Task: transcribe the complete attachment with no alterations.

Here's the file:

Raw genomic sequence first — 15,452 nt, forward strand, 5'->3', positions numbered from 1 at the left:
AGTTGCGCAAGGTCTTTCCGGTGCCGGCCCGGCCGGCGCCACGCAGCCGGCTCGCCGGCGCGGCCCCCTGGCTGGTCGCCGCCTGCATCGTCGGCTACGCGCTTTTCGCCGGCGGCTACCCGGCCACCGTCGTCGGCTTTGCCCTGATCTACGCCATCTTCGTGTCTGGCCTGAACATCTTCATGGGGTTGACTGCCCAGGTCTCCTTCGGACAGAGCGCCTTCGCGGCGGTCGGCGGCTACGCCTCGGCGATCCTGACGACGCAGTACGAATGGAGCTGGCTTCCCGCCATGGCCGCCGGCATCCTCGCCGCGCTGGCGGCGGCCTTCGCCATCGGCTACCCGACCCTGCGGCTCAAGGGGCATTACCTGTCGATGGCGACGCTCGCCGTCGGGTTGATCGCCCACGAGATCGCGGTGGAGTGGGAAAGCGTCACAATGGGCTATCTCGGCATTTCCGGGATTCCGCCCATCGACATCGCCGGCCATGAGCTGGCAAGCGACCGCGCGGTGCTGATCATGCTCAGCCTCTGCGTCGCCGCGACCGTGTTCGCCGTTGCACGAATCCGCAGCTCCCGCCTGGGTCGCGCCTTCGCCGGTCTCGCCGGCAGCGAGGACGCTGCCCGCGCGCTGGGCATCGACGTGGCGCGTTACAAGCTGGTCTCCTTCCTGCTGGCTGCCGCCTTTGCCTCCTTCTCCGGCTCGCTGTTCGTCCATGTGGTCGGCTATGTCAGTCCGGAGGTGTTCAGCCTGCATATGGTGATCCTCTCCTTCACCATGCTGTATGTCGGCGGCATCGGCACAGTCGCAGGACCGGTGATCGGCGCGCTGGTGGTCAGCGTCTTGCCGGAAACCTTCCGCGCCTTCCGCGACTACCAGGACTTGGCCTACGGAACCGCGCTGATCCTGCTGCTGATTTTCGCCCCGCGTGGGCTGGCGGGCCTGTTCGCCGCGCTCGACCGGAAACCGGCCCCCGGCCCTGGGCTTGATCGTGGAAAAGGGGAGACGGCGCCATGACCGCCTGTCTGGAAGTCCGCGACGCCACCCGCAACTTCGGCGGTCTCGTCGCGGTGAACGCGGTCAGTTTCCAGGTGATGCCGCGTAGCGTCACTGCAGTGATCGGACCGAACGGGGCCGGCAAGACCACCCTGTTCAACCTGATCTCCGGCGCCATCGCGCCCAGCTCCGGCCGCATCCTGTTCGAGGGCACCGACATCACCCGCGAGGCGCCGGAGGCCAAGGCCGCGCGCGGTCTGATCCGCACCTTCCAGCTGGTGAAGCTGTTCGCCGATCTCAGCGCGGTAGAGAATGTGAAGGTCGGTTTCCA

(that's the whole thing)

Raw genomic sequence first — 15,452 nt, forward strand, 5'->3', positions numbered from 1 at the left:
AGTTGCGCAAGGTCTTTCCGGTGCCGGCCCGGCCGGCGCCACGCAGCCGGCTCGCCGGCGCGGCCCCCTGGCTGGTCGCCGCCTGCATCGTCGGCTACGCGCTTTTCGCCGGCGGCTACCCGGCCACCGTCGTCGGCTTTGCCCTGATCTACGCCATCTTCGTGTCTGGCCTGAACATCTTCATGGGGTTGACTGCCCAGGTCTCCTTCGGACAGAGCGCCTTCGCGGCGGTCGGCGGCTACGCCTCGGCGATCCTGACGACGCAGTACGAATGGAGCTGGCTTCCCGCCATGGCCGCCGGCATCCTCGCCGCGCTGGCGGCGGCCTTCGCCATCGGCTACCCGACCCTGCGGCTCAAGGGGCATTACCTGTCGATGGCGACGCTCGCCGTCGGGTTGATCGCCCACGAGATCGCGGTGGAGTGGGAAAGCGTCACAATGGGCTATCTCGGCATTTCCGGGATTCCGCCCATCGACATCGCCGGCCATGAGCTGGCAAGCGACCGCGCGGTGCTGATCATGCTCAGCCTCTGCGTCGCCGCGACCGTGTTCGCCGTTGCACGAATCCGCAGCTCCCGCCTGGGTCGCGCCTTCGCCGGTCTCGCCGGCAGCGAGGACGCTGCCCGCGCGCTGGGCATCGACGTGGCGCGTTACAAGCTGGTCTCCTTCCTGCTGGCTGCCGCCTTTGCCTCCTTCTCCGGCTCGCTGTTCGTCCATGTGGTCGGCTATGTCAGTCCGGAGGTGTTCAGCCTGCATATGGTGATCCTCTCCTTCACCATGCTGTATGTCGGCGGCATCGGCACAGTCGCAGGACCGGTGATCGGCGCGCTGGTGGTCAGCGTCTTGCCGGAAACCTTCCGCGCCTTCCGCGACTACCAGGACTTGGCCTACGGAACCGCGCTGATCCTGCTGCTGATTTTCGCCCCGCGTGGGCTGGCGGGCCTGTTCGCCGCGCTCGACCGGAAACCGGCCCCCGGCCCTGGGCTTGATCGTGGAAAAGGGGAGACGGCGCCATGACCGCCTGTCTGGAAGTCCGCGACGCCACCCGCAACTTCGGCGGTCTCGTCGCGGTGAACGCGGTCAGTTTCCAGGTGATGCCGCGTAGCGTCACTGCAGTGATCGGACCGAACGGGGCCGGCAAGACCACCCTGTTCAACCTGATCTCCGGCGCCATCGCGCCCAGCTCCGGCCGCATCCTGTTCGAGGGCACCGACATCACCCGCGAGGCGCCGGAGGCCAAGGCCGCGCGCGGTCTGATCCGCACCTTCCAGCTGGTGAAGCTGTTCGCCGATCTCAGCGCGGTAGAGAATGTGAAGGTCGGTTTCCA